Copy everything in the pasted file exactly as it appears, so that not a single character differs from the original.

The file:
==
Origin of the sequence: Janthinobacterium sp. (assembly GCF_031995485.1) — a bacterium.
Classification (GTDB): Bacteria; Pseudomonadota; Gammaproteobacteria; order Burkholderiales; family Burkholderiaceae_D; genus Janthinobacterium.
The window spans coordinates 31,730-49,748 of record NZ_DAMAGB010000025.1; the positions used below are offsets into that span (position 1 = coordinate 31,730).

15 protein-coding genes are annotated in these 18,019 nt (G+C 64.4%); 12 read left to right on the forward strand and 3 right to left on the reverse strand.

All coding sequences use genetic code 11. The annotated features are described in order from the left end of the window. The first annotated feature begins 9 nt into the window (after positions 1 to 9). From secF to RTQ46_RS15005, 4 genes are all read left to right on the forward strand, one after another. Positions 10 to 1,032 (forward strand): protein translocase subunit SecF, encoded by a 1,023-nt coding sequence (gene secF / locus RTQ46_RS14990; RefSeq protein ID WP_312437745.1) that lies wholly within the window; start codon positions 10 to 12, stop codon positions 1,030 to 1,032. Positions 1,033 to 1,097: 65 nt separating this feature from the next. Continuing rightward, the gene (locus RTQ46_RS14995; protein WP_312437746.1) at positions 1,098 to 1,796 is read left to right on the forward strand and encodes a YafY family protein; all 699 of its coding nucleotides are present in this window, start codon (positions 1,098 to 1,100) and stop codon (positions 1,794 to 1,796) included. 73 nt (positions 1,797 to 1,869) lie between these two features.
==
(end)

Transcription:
Origin of the sequence: Janthinobacterium sp. (assembly GCF_031995485.1) — a bacterium.
Classification (GTDB): Bacteria; Pseudomonadota; Gammaproteobacteria; order Burkholderiales; family Burkholderiaceae_D; genus Janthinobacterium.
The window spans coordinates 31,730-49,748 of record NZ_DAMAGB010000025.1; the positions used below are offsets into that span (position 1 = coordinate 31,730).

15 protein-coding genes are annotated in these 18,019 nt (G+C 64.4%); 12 read left to right on the forward strand and 3 right to left on the reverse strand.

All coding sequences use genetic code 11. The annotated features are described in order from the left end of the window. The first annotated feature begins 9 nt into the window (after positions 1 to 9). From secF to RTQ46_RS15005, 4 genes are all read left to right on the forward strand, one after another. Positions 10 to 1,032 (forward strand): protein translocase subunit SecF, encoded by a 1,023-nt coding sequence (gene secF / locus RTQ46_RS14990; RefSeq protein ID WP_312437745.1) that lies wholly within the window; start codon positions 10 to 12, stop codon positions 1,030 to 1,032. Positions 1,033 to 1,097: 65 nt separating this feature from the next. Continuing rightward, the gene (locus RTQ46_RS14995; protein WP_312437746.1) at positions 1,098 to 1,796 is read left to right on the forward strand and encodes a YafY family protein; all 699 of its coding nucleotides are present in this window, start codon (positions 1,098 to 1,100) and stop codon (positions 1,794 to 1,796) included. 73 nt (positions 1,797 to 1,869) lie between these two features.